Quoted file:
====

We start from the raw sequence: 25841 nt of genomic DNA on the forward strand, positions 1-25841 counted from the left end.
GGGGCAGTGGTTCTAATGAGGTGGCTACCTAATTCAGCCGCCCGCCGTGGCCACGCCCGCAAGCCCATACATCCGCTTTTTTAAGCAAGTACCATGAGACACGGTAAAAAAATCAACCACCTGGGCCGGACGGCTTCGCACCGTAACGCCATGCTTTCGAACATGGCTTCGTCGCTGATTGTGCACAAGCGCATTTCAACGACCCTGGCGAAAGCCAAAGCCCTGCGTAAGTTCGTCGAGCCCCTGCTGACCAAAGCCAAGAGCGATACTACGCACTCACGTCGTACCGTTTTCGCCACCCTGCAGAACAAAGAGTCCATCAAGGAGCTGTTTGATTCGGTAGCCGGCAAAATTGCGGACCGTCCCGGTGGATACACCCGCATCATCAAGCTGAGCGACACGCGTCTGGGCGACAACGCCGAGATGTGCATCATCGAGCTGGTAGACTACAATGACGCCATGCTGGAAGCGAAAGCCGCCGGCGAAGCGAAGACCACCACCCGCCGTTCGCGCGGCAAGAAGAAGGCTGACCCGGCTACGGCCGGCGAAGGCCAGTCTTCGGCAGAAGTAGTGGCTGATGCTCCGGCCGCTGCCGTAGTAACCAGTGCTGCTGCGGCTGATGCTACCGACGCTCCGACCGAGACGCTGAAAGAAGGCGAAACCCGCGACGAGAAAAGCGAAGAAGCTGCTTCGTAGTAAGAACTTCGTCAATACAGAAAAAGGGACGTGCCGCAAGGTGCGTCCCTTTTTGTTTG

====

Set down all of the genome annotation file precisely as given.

We start from the raw sequence: 25841 nt of genomic DNA on the forward strand, positions 1-25841 counted from the left end.
GGGGCAGTGGTTCTAATGAGGTGGCTACCTAATTCAGCCGCCCGCCGTGGCCACGCCCGCAAGCCCATACATCCGCTTTTTTAAGCAAGTACCATGAGACACGGTAAAAAAATCAACCACCTGGGCCGGACGGCTTCGCACCGTAACGCCATGCTTTCGAACATGGCTTCGTCGCTGATTGTGCACAAGCGCATTTCAACGACCCTGGCGAAAGCCAAAGCCCTGCGTAAGTTCGTCGAGCCCCTGCTGACCAAAGCCAAGAGCGATACTACGCACTCACGTCGTACCGTTTTCGCCACCCTGCAGAACAAAGAGTCCATCAAGGAGCTGTTTGATTCGGTAGCCGGCAAAATTGCGGACCGTCCCGGTGGATACACCCGCATCATCAAGCTGAGCGACACGCGTCTGGGCGACAACGCCGAGATGTGCATCATCGAGCTGGTAGACTACAATGACGCCATGCTGGAAGCGAAAGCCGCCGGCGAAGCGAAGACCACCACCCGCCGTTCGCGCGGCAAGAAGAAGGCTGACCCGGCTACGGCCGGCGAAGGCCAGTCTTCGGCAGAAGTAGTGGCTGATGCTCCGGCCGCTGCCGTAGTAACCAGTGCTGCTGCGGCTGATGCTACCGACGCTCCGACCGAGACGCTGAAAGAAGGCGAAACCCGCGACGAGAAAAGCGAAGAAGCTGCTTCGTAGTAAGAACTTCGTCAATACAGAAAAAGGGACGTGCCGCAAGGTGCGTCCCTTTTTGTTTG